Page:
A cautionary tale for companies with subsidiaries operating overseas
The Supreme Court has recently held that a parent company based in the UK may assume liability for the acts or omissions of a subsidiary in another country, and the English courts may have jurisdiction over the resulting litigation, in circumstances where the claimants have limited access to substantial justice in that country. The case turned on a technical point of EU law concerning jurisdiction but has important implications for all parent companies whose subsidiaries are engaged in overseas projects.
It depends on the extent to which the UK parent company avails itself of the opportunity to intervene in the management of the foreign subsidiary
In the case of Vedanta Resources plc & Another vs Lungowe & Others  UKSC 20, a claim was made by 1,826 Zambian citizens against Konkola Copper Mines plc (KCM), the local operator of a copper mine in Zambia, and Vedanta Resources plc (Vedanta), KCM’s UK-based parent company, for alleged negligence and breach of statutory duty resulting in the discharge of toxic emissions from the mine, resulting in personal injury, damage to property, loss of income and enjoyment of land.
Vedanta was joined as a respondent on the basis that it had a significant level of control over the operations of KCM, as demonstrated by its efforts to ensure that KCM complied with its group-wide environmental policies. Vedanta and KCM contested the jurisdiction of the English courts to hear the claims, and the Supreme Court was concerned solely with the issue of jurisdiction, not whether the allegations of negligence and breach of statutory duty had been proven against KCM and Vedanta.
The Supreme Court held that a parent company does not automatically assume a duty of care to third parties for the acts or omissions of its subsidiary overseas, and that where it does have such a duty, the English courts do not necessarily have jurisdiction over the resulting litigation. However, in this case the Supreme Court held that the original trial judge was entitled to conclude that Vedanta did owe a duty of care to the claimants for the acts or omissions of KCM, and that the English courts had jurisdiction to hear the claims. This was based on the following important findings by the Supreme Court.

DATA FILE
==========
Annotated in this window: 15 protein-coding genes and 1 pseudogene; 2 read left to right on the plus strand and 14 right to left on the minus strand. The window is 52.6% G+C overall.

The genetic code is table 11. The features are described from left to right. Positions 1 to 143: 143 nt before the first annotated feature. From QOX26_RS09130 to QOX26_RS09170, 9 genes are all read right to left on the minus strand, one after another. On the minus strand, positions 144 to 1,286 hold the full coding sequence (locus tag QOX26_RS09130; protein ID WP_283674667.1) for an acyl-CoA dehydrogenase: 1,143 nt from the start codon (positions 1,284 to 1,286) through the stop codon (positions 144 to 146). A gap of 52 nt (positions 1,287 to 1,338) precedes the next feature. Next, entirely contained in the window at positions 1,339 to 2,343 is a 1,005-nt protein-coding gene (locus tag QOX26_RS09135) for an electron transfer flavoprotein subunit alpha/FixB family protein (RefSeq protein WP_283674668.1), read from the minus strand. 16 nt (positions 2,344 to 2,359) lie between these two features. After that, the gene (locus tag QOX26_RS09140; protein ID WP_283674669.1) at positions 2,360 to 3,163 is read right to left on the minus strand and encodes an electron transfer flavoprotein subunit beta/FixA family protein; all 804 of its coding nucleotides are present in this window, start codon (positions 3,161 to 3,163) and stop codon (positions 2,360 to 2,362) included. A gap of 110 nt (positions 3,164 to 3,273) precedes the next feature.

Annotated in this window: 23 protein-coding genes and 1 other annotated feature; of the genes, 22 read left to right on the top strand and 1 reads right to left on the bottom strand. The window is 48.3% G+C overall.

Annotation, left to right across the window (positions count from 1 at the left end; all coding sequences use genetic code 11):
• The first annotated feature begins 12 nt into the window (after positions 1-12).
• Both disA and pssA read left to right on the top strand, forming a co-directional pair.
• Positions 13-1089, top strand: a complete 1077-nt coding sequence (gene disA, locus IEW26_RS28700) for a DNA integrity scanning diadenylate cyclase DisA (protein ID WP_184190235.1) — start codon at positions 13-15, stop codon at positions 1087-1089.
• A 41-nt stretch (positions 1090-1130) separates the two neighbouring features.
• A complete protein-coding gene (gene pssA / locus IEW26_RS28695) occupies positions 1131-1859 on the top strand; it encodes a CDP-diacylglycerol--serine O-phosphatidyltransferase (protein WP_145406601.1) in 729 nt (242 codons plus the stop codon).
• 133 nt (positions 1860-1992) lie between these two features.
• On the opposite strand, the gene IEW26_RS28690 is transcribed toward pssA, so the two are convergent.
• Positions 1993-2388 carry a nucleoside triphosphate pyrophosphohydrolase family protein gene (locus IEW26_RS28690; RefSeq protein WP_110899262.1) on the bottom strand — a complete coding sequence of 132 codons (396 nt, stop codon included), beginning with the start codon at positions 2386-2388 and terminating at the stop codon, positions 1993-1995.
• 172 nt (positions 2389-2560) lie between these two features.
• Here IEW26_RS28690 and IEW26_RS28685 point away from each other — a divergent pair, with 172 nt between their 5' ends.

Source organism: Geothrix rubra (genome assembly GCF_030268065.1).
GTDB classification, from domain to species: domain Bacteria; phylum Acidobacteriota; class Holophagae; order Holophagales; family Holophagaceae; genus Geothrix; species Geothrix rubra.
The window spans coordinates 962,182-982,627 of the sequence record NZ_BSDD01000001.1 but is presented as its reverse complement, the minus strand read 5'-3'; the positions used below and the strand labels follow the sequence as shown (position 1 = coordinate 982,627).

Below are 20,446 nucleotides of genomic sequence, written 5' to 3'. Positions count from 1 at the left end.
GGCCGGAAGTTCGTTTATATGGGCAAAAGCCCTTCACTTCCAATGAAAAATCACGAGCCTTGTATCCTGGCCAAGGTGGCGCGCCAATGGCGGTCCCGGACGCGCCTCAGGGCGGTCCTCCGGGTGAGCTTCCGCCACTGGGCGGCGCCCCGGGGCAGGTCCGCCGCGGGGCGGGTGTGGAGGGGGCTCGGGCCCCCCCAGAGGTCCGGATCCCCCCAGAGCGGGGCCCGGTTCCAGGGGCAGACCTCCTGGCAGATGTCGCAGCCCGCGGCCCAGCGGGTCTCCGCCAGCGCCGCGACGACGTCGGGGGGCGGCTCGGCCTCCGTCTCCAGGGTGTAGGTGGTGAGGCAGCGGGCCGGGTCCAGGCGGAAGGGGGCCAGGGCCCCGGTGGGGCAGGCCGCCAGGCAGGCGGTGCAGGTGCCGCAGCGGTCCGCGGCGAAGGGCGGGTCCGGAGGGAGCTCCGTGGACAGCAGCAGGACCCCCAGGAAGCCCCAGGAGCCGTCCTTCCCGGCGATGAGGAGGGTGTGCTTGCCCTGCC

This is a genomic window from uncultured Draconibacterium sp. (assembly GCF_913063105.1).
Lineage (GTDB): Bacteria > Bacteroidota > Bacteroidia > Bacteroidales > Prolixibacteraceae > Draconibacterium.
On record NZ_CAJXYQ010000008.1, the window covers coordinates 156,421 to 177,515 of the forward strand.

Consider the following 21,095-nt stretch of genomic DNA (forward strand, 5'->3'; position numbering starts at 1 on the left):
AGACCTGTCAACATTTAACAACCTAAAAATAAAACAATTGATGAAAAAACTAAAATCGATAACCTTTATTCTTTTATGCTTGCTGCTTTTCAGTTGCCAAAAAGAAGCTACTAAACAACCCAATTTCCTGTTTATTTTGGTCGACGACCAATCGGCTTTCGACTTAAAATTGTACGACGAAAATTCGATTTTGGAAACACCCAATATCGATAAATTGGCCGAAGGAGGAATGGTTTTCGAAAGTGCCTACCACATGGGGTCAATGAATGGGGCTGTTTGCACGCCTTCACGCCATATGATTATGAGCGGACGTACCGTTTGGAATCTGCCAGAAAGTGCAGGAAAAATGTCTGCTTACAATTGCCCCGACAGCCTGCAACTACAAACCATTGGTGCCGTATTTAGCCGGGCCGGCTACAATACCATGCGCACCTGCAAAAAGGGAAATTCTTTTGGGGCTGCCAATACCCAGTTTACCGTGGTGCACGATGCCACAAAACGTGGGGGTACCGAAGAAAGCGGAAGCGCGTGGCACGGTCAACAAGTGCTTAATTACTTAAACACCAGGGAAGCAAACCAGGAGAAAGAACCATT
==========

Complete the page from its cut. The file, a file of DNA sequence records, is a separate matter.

(i) It all depends on the facts
Whether a duty of care is owed depends on the extent to which the UK parent company avails itself of the opportunity to take over, intervene in, control, supervise and/or advise the management of the relevant operations of the foreign subsidiary. In this case, the Supreme Court found that the original trial judge was entitled to hold that Vedanta owed a duty of care to the claimants because Vedanta:
- Intervened in the conduct of the operations of the mine
- Exercised a high level of control and supervision over the activities of KCM
- Published group-wide environmental and sustainability policies, and assumed responsibility by ensuring that these policies were implemented by KCM, by carrying out training, monitoring and enforcement.
(ii) Claimants will not obtain substantial justice in Zambia
The Supreme Court decided that the claims against Vedanta and KCM could be heard in the English courts because there was a real risk that the claimants would not obtain substantial justice in Zambia, for the following reasons:
- It was impossible to fund mass tort claims where the claimants were in extreme poverty
- Legal aid was not available, and conditional fee arrangements were illegal in Zambia
- There was a lack of legal experience and resources in Zambia to manage a case of this complexity.
UK-based parent companies of international groups should not be deterred by this case from acting as global good citizens in upholding high standards of environmental and social responsibility throughout their groups. However, the case of Vedanta shows that a high level of parental control and supervision cannot guarantee compliance with such standards.
In light of this case, it would be prudent for parent companies of international groups to consider taking steps to ensure that their subsidiaries’ management teams and personnel are sufficiently highly qualified, experienced and resourced to comply with group-wide standards without the need for a high level of interventionist supervision and control by the parent company.
Tom Pemberton is a partner and Volkan Palanci an associate at law firm Goodman Derrick